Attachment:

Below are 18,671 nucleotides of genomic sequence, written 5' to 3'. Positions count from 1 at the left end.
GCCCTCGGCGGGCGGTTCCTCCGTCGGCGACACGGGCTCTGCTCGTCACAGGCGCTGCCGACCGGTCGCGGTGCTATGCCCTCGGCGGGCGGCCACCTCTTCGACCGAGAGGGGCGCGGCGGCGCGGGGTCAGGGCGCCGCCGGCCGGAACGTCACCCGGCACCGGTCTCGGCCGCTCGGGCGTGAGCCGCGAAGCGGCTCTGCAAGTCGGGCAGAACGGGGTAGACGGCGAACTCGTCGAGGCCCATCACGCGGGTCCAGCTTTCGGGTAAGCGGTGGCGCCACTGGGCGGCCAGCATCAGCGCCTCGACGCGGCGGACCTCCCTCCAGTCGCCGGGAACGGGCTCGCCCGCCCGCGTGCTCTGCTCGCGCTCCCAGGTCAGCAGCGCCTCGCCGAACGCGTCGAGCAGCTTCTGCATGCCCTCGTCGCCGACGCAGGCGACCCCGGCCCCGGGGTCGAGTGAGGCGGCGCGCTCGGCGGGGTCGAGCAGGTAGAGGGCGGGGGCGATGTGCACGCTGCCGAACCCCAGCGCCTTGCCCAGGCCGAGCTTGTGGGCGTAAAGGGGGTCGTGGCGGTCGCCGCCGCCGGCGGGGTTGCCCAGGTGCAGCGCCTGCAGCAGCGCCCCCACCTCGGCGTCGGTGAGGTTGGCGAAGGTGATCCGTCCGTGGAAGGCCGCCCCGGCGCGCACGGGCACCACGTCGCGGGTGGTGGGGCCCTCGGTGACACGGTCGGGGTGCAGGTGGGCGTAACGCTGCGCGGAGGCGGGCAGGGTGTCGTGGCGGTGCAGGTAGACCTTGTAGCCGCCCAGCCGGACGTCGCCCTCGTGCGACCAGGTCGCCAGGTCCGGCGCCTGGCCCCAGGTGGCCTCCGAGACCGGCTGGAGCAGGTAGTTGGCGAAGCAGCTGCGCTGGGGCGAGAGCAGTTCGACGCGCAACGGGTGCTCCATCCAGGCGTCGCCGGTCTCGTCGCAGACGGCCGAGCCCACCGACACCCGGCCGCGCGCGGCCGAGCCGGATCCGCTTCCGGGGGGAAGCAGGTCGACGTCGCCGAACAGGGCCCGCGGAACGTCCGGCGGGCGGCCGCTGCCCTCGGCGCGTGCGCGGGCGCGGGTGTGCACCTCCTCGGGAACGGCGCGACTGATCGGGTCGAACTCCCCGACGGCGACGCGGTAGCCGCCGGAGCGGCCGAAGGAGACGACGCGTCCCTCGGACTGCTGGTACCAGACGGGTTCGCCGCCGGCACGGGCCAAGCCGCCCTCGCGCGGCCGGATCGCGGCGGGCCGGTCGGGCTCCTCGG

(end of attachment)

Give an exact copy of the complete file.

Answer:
Below are 18,671 nucleotides of genomic sequence, written 5' to 3'. Positions count from 1 at the left end.
GCCCTCGGCGGGCGGTTCCTCCGTCGGCGACACGGGCTCTGCTCGTCACAGGCGCTGCCGACCGGTCGCGGTGCTATGCCCTCGGCGGGCGGCCACCTCTTCGACCGAGAGGGGCGCGGCGGCGCGGGGTCAGGGCGCCGCCGGCCGGAACGTCACCCGGCACCGGTCTCGGCCGCTCGGGCGTGAGCCGCGAAGCGGCTCTGCAAGTCGGGCAGAACGGGGTAGACGGCGAACTCGTCGAGGCCCATCACGCGGGTCCAGCTTTCGGGTAAGCGGTGGCGCCACTGGGCGGCCAGCATCAGCGCCTCGACGCGGCGGACCTCCCTCCAGTCGCCGGGAACGGGCTCGCCCGCCCGCGTGCTCTGCTCGCGCTCCCAGGTCAGCAGCGCCTCGCCGAACGCGTCGAGCAGCTTCTGCATGCCCTCGTCGCCGACGCAGGCGACCCCGGCCCCGGGGTCGAGTGAGGCGGCGCGCTCGGCGGGGTCGAGCAGGTAGAGGGCGGGGGCGATGTGCACGCTGCCGAACCCCAGCGCCTTGCCCAGGCCGAGCTTGTGGGCGTAAAGGGGGTCGTGGCGGTCGCCGCCGCCGGCGGGGTTGCCCAGGTGCAGCGCCTGCAGCAGCGCCCCCACCTCGGCGTCGGTGAGGTTGGCGAAGGTGATCCGTCCGTGGAAGGCCGCCCCGGCGCGCACGGGCACCACGTCGCGGGTGGTGGGGCCCTCGGTGACACGGTCGGGGTGCAGGTGGGCGTAACGCTGCGCGGAGGCGGGCAGGGTGTCGTGGCGGTGCAGGTAGACCTTGTAGCCGCCCAGCCGGACGTCGCCCTCGTGCGACCAGGTCGCCAGGTCCGGCGCCTGGCCCCAGGTGGCCTCCGAGACCGGCTGGAGCAGGTAGTTGGCGAAGCAGCTGCGCTGGGGCGAGAGCAGTTCGACGCGCAACGGGTGCTCCATCCAGGCGTCGCCGGTCTCGTCGCAGACGGCCGAGCCCACCGACACCCGGCCGCGCGCGGCCGAGCCGGATCCGCTTCCGGGGGGAAGCAGGTCGACGTCGCCGAACAGGGCCCGCGGAACGTCCGGCGGGCGGCCGCTGCCCTCGGCGCGTGCGCGGGCGCGGGTGTGCACCTCCTCGGGAACGGCGCGACTGATCGGGTCGAACTCCCCGACGGCGACGCGGTAGCCGCCGGAGCGGCCGAAGGAGACGACGCGTCCCTCGGACTGCTGGTACCAGACGGGTTCGCCGCCGGCACGGGCCAAGCCGCCCTCGCGCGGCCGGATCGCGGCGGGCCGGTCGGGCTCCTCGG